Joyland by Stephen King.  I think most people, myself included, associate Stephen King with horror.  He does write other stuff and Joyland, which was written for Hard Case Crime, is a great example.  It’s touted as a murder mystery with a bit of a supernatural component, but honestly the scare factor is about 2/10 and played a very minor part in the plot.  What I really loved about Joyland: Devin Jones (the main protagonist), all the interesting supporting characters, the beach and the boardwalk carnival setting, the storyline, and the skillful writing.  I was sad to say goodbye to my Joyland friends.  Full review here.

attachments

 

Attachments by Rainbow Rowell.  Romantic comedy is another genre I tend to skip but I came across Attachments as a BookBub deal and decided to give it a try.  What a delightful story! The format is fun (partially epistolary) and the characters are amusing and engaging.  The romance, which develops very slowly and is an awkward one-sided one for most of the book, isn’t the main focus of the plot.  Instead, Rainbow Rowell spends most of her time on twenty-nine year old Lincoln O’Neill and his difficulties with moving on from a broken heart and growing up.  The characters are the best part of this story – I loved meeting them and experiencing them becoming better humans. I never thought I would be writing “quality” and “fluff” in the same sentence but here goes.  Attachments  is entertainment fluff of the highest quality.  I highly recommend it for a happy, satisfying escape from reality.

girl-waits

 

Girl Waits With Gun by Amy Stewart.  This book is a fictional account of the real life adventures that propelled Constance Kopp into the position of America’s first female deputy sheriff.  She takes on Henry Kauffman, a silk factory owner, whos runs over her buggy and refuses to pay for damages.   Constance doesn’t back down even though she lives in a time when women are considered fragile and unable to care for themselves.  The eccentric Kopp sisters, the peek into the real gender inequalities of the 1910s, and the suspenseful plot make this a surprisingly gratifying read.  I understand Amy Stewart has a second book out about Constance and her sisters.  I’m curious to see what else they get up to.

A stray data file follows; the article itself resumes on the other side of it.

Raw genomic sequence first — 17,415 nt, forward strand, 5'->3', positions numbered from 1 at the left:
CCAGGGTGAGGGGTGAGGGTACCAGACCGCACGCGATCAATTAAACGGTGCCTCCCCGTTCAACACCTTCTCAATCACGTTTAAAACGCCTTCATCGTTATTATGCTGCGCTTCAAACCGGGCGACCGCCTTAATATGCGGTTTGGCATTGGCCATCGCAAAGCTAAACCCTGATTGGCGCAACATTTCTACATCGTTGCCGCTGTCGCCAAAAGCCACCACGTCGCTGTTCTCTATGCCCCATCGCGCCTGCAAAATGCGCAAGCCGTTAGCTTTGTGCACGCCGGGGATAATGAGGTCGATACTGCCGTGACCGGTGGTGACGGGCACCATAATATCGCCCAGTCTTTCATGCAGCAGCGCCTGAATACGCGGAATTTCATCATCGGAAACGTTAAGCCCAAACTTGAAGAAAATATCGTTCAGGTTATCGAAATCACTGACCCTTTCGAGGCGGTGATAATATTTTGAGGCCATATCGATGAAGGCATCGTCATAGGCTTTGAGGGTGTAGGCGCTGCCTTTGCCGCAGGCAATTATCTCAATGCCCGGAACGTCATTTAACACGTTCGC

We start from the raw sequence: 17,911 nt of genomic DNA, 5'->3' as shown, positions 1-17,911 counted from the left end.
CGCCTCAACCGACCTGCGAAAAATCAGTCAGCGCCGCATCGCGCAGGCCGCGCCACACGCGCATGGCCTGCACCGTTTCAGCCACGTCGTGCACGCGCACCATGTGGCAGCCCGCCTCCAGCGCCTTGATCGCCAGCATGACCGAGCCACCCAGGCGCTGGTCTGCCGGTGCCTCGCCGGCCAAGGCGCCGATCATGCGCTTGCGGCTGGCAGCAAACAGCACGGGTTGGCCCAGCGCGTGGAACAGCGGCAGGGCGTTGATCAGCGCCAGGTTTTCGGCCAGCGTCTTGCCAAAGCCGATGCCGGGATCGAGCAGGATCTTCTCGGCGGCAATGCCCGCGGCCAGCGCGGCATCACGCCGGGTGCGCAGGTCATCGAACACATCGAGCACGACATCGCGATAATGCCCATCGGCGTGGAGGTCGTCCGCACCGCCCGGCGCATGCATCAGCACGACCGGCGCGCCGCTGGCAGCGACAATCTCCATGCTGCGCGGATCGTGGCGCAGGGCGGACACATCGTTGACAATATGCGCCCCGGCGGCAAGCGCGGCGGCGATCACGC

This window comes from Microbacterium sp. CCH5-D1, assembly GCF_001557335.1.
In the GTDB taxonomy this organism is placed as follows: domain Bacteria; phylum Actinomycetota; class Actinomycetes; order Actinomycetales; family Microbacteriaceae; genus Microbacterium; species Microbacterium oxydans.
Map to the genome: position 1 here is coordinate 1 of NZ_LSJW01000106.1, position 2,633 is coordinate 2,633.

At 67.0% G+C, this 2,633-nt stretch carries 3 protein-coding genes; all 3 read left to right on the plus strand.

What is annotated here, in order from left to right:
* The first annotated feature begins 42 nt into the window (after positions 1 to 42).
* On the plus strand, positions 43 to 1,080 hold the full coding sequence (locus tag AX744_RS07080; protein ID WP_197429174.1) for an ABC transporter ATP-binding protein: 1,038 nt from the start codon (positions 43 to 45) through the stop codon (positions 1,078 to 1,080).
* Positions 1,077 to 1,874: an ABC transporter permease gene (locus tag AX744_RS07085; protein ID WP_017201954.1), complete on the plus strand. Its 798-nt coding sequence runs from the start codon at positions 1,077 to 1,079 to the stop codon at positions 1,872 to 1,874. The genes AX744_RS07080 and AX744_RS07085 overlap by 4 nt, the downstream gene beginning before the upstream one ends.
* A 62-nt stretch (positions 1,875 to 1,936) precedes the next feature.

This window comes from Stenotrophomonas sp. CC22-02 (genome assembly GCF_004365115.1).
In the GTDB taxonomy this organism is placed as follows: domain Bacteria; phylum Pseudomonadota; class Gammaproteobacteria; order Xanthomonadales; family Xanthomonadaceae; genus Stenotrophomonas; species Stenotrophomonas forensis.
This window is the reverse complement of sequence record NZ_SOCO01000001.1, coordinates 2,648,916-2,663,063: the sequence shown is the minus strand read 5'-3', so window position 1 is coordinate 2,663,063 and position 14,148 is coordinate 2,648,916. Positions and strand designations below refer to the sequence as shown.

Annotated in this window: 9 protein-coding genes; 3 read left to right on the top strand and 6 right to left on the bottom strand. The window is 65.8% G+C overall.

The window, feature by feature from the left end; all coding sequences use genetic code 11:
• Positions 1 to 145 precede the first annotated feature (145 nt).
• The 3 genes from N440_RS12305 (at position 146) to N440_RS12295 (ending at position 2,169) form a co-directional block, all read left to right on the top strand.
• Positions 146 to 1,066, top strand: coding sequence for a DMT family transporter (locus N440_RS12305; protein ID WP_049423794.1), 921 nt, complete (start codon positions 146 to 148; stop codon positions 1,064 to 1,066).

before-the-fall

 

Before the Fall by Noah Hawley.  The catalyst that starts this story rolling is a private plane crash that kills all but two of the passengers.  The book uses the mystery of the cause of the crash to investigate the lives of the people who died in it and the survivors who are left to deal with the aftermath.  I enjoyed the slow unraveling of the mystery, the detailed development of the backstories of the people on the plane, the journey of the main character towards self-acceptance and integrity, and the relationship between the main character and the little boy he saves.   Significant character development and growth, solid writing, and the believable resolution of the mystery made this a sleeper hit for me.  See my review here.

 

cuckoos-calling   the-silkworm  career-of-evil

The Cormoran Strike series by Robert Galbraith (a.k.a. J. K. Rowlings).  These murder mysteries are reading entertainment of the first order.  They are well crafted, suspenseful stories with a very strong narrative drive. What surprised me the most, though, was how invested I became in the main characters, Cormoran and Robin, and their working relationship. I binged on the whole series of three books last September and can’t wait for the next book to be published.  A bit of good news – the BBC is making a mini-series out of the first three books which will supposedly air in 2017 on HBO.  I can’t wait!

Well, that was a fun walk down memory lane!

Do you have any sleepers you’d like to share?  Tell me about them in the comments…